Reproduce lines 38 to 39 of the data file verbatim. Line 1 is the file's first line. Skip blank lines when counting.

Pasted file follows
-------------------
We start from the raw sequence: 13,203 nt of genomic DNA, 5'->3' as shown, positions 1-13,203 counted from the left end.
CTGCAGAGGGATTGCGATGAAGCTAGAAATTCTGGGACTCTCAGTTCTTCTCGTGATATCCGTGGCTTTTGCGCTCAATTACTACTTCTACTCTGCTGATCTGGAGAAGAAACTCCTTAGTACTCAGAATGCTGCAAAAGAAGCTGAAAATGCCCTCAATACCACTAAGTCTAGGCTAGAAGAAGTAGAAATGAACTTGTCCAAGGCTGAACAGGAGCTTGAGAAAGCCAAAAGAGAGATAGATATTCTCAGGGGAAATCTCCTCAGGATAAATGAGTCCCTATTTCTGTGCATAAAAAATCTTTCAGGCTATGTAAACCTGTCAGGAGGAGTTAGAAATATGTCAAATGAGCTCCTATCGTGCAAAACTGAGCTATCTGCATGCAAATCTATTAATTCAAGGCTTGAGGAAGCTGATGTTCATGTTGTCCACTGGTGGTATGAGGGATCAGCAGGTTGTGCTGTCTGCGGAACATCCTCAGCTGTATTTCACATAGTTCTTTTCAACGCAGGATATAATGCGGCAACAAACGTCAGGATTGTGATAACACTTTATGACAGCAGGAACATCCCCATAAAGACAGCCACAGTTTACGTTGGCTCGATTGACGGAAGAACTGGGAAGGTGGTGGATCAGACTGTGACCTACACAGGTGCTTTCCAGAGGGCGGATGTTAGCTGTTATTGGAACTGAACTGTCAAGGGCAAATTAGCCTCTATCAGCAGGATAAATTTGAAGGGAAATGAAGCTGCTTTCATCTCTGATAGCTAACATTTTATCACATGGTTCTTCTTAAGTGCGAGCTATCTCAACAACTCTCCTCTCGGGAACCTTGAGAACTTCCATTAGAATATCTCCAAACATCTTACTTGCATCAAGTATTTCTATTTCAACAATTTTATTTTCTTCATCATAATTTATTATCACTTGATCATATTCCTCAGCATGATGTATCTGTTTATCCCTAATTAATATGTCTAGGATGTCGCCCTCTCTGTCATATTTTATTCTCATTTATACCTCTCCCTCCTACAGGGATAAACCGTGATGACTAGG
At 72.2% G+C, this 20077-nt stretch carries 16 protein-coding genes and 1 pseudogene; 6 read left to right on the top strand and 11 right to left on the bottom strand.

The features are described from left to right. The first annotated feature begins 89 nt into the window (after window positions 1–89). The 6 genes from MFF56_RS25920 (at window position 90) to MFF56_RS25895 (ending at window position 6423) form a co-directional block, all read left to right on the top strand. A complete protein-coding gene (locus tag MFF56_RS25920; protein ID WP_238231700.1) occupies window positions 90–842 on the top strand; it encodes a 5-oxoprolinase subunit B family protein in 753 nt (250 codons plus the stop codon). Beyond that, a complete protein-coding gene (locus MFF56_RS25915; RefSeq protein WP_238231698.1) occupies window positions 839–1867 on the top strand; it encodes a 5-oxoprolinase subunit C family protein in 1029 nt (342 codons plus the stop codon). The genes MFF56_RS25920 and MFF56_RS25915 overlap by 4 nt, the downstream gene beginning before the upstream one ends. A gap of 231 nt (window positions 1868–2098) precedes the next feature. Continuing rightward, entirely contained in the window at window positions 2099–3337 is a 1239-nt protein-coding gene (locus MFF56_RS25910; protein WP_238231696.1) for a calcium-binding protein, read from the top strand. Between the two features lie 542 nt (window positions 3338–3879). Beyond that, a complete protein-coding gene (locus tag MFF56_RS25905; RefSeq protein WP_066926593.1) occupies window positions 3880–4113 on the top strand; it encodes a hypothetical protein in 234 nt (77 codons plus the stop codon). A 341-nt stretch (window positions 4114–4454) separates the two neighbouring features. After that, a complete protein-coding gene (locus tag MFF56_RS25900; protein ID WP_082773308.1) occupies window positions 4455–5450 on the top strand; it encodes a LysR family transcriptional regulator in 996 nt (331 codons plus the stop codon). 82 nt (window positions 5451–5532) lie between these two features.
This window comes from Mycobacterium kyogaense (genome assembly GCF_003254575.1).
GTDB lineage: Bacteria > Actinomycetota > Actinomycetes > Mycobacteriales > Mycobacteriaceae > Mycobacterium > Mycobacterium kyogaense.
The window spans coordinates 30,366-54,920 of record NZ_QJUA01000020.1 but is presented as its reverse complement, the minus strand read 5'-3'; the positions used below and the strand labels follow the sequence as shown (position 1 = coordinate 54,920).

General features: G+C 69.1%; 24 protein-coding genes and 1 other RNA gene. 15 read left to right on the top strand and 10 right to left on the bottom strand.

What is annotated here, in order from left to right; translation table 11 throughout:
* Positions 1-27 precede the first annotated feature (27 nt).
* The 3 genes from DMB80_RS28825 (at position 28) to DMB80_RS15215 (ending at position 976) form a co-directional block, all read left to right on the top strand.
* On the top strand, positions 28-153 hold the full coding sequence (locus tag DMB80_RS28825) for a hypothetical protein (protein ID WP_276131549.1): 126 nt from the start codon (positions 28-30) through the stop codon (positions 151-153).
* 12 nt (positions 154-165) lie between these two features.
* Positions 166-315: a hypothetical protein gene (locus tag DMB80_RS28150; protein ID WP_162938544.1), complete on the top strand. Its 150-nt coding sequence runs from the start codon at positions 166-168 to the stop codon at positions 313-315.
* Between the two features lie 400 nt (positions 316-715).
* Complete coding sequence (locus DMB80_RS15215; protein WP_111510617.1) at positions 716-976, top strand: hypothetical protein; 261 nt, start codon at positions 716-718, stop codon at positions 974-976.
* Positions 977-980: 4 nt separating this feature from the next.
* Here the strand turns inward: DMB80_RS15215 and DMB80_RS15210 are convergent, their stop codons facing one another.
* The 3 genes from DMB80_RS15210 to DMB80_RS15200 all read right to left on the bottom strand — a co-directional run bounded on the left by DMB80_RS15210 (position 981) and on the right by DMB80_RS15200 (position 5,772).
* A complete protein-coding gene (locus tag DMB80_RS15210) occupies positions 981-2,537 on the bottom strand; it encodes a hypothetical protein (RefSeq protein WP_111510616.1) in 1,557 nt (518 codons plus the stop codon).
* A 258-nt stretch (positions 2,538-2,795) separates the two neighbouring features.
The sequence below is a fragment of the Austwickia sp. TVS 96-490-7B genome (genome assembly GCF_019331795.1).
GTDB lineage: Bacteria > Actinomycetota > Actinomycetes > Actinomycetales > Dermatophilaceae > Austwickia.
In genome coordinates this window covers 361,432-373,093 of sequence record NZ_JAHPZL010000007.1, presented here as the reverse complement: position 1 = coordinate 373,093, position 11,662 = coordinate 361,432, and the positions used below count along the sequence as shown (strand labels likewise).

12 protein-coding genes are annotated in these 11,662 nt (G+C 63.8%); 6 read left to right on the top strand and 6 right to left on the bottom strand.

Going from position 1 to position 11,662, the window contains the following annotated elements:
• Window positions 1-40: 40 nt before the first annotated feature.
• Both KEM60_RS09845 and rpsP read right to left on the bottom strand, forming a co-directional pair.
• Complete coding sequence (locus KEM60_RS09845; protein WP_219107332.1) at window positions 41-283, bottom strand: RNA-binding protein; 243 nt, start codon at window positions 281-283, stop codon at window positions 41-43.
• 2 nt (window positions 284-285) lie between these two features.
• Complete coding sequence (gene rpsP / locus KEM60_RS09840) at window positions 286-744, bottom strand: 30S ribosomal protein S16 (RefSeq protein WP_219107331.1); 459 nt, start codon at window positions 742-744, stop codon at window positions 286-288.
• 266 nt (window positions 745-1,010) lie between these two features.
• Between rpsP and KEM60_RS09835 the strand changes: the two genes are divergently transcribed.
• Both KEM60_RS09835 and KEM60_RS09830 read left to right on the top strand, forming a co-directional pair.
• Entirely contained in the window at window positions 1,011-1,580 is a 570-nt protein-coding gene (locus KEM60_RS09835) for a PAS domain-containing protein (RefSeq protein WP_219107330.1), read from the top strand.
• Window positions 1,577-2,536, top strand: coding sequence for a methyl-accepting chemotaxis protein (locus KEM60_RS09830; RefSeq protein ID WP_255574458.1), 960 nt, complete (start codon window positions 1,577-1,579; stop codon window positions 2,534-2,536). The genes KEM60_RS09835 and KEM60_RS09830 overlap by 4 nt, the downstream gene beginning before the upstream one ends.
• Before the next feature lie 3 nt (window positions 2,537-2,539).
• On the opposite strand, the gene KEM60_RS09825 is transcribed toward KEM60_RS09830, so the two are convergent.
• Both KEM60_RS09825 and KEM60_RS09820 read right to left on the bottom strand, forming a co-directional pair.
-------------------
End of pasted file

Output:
• On the opposite strand, the gene KEM60_RS09825 is transcribed toward KEM60_RS09830, so the two are convergent.
• Both KEM60_RS09825 and KEM60_RS09820 read right to left on the bottom strand, forming a co-directional pair.